“If you are a hero, even blind women will love you. And blind men. And people so poor they cannot afford to talk about art. They will love the hero Picasso. They will tell stories of you to their poor children when those children are sick, and then those children will sleep and see you in their feverish dreams and wake up feeling refreshed. 

“That is how it is when you become a hero. You’re more than a man. You are medicine. You are strength. Dying bullfighters will remember you and return to their feet and ride the bull to the afterlife. Those who are struck by lightning will think they saw you, telling them to duck. When famine strikes, people will survive on salt and the mention of your name. 

“Surely this appeals to you, El Maestre. You do not seem like a man who wishes to be a mere artist forever, living only in the hearts and minds of the people. Become a hero and you will live in their blood, you will run through their veins! They will see you when they look at the clouds. They will look in the mirror and wish they saw you. They will think of you, and in their minds, your muscles will be bigger. They will call out your name during sex. They will love you like a nun loves God, and when you are dead, they will name their dogs after you!” 

Picasso held up his hand to stop Tea Angelica from continuing. It was fantasy time, and in his mind’s eye sick children dreamt of his big muscular self hovering in the clouds during an electrical storm while, beneath him, nuns made love to dying matadors, calling out his name, summoning hundreds of dogs from the barren countryside. 56 57 

“Picasso the hero,” he said, “When that Dali fellow hears of this, he will be driven by envy into the hospitals looking for a melted face over which to reign with his expertise! Tea Angelica, I will do as you request.” 

The next morning, Tea Angelica took Picasso to the operatory of Capoblanco. Seven distinguished-looking gentlemen were waiting for them when they arrived, each dressed for surgery.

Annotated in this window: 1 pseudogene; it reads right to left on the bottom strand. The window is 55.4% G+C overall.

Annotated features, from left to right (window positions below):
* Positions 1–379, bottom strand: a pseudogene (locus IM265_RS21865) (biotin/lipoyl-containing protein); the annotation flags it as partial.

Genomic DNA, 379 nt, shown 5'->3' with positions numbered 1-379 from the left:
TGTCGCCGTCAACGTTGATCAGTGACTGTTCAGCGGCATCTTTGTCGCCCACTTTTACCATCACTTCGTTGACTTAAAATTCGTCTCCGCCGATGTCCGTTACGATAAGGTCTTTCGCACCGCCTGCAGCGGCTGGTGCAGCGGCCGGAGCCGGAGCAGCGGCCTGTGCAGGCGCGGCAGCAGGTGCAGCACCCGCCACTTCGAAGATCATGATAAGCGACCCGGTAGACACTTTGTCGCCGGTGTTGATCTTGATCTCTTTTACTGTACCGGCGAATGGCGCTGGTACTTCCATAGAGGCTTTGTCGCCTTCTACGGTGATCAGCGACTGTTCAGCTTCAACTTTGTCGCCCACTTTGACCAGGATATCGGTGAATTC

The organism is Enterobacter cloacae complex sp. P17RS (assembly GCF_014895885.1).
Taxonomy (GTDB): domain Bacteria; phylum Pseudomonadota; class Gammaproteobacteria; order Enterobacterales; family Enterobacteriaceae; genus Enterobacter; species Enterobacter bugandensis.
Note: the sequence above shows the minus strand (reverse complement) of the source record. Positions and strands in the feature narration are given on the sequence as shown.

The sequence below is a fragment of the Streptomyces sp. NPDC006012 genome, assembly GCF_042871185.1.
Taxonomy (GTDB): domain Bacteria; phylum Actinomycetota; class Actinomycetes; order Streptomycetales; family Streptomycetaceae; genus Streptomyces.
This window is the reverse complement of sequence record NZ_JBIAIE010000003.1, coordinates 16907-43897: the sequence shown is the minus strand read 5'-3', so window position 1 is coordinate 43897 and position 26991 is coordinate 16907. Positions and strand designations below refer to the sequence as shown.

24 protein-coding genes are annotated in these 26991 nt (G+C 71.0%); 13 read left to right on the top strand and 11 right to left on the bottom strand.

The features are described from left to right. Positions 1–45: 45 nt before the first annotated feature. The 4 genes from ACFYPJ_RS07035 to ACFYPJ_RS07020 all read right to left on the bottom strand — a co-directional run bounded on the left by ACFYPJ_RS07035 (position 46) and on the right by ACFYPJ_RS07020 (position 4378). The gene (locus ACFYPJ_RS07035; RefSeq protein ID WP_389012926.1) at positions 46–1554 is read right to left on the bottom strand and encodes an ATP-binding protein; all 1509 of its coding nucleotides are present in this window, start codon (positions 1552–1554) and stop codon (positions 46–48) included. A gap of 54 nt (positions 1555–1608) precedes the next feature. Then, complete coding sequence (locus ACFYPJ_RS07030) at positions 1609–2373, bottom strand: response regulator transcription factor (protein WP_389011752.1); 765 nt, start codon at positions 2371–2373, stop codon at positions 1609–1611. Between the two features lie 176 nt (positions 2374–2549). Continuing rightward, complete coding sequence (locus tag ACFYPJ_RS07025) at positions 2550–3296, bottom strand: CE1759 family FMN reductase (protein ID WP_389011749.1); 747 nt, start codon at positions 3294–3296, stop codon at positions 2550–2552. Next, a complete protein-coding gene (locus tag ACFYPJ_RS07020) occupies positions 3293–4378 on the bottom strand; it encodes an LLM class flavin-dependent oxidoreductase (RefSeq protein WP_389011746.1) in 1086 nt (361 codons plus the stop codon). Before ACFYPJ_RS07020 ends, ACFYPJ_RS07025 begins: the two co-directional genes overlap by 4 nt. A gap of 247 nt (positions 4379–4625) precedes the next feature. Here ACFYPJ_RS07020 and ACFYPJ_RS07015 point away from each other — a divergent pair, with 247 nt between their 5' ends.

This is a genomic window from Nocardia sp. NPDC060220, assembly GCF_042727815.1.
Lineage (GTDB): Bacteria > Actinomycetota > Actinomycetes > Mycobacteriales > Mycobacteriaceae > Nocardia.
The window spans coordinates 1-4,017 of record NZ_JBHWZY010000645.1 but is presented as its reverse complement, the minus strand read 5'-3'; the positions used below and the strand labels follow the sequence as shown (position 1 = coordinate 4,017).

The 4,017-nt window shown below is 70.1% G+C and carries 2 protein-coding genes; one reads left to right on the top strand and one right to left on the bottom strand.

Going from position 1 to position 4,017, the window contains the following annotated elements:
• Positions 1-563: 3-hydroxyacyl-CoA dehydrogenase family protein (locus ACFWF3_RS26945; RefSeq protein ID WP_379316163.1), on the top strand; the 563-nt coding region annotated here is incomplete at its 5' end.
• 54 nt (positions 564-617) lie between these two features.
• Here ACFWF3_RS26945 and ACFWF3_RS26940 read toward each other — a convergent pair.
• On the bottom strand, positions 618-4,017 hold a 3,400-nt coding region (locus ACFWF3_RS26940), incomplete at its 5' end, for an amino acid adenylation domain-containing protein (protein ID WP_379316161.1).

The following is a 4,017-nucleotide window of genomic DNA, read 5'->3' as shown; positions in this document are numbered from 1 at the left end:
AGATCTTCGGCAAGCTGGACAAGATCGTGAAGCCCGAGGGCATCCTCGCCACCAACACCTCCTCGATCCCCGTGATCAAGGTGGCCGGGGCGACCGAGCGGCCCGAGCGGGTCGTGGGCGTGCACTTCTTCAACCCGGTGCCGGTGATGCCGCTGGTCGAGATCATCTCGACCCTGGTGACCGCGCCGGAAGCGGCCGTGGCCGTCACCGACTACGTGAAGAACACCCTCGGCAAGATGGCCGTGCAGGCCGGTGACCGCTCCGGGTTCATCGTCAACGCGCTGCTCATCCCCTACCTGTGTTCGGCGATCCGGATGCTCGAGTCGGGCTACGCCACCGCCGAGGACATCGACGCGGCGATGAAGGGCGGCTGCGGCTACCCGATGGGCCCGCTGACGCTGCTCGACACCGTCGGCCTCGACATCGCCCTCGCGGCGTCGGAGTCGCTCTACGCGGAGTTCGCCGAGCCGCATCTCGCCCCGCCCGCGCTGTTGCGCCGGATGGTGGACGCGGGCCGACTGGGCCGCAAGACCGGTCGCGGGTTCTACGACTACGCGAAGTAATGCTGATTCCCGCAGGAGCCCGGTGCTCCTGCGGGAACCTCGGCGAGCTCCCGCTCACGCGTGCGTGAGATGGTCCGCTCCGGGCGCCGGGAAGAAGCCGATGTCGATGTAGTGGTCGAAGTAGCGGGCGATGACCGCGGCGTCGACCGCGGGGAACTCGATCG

“Good morning, compadres,” said Picasso. “This is going to be fabulous!” Turning to Tea Angelica he said, “Who are these men?”

Before she could answer, Capoblanco stepped forward.

“I am Capoblanco,” he said. “Welcome to my operatory. We are the doctors who hope to restore this man’s handsomeness.” 

All of you are doctors?”

“Yes, El Maestre.”

“If you are all doctors, what do you need me for?” 

“You must explain his face to us.”

“Explain his face?” 

“We are doctors, Master Picasso. We know bones, we know muscles. We do not know why both eyes would try to fit themselves to one tiny side of a face. And what is his nose doing there? Why would he want to smell his own eyeballs? When we look into the face of this man, everything about who we are is questioned. We become frozen, unable to doctor, unable to revive even the slightest piece of the handsomeness that once thrived there.”

“Have you considered that such a thing might be good for you?”

“Good for us? How is it good for anyone that we are unable to restore the world to its handsomest state?” 

“Perhaps there is more to be found in the unraveling of your world than in the restoring of it.” 

One of the other doctors entered the conversation. 

“We are not interested in your perverse artistic philosophies. We are real men, and real men seek truth in action. That something interferes with this principle is the only reason you are here. Either help us to act, or return to your infamy in silence!” 

Picasso slapped the doctor in the face, knocking the man back several feet. The blow reverberated through all the other doctors. The Master watched the phony courage in their eyes turn into the fear of ridicule that had been hidden behind it.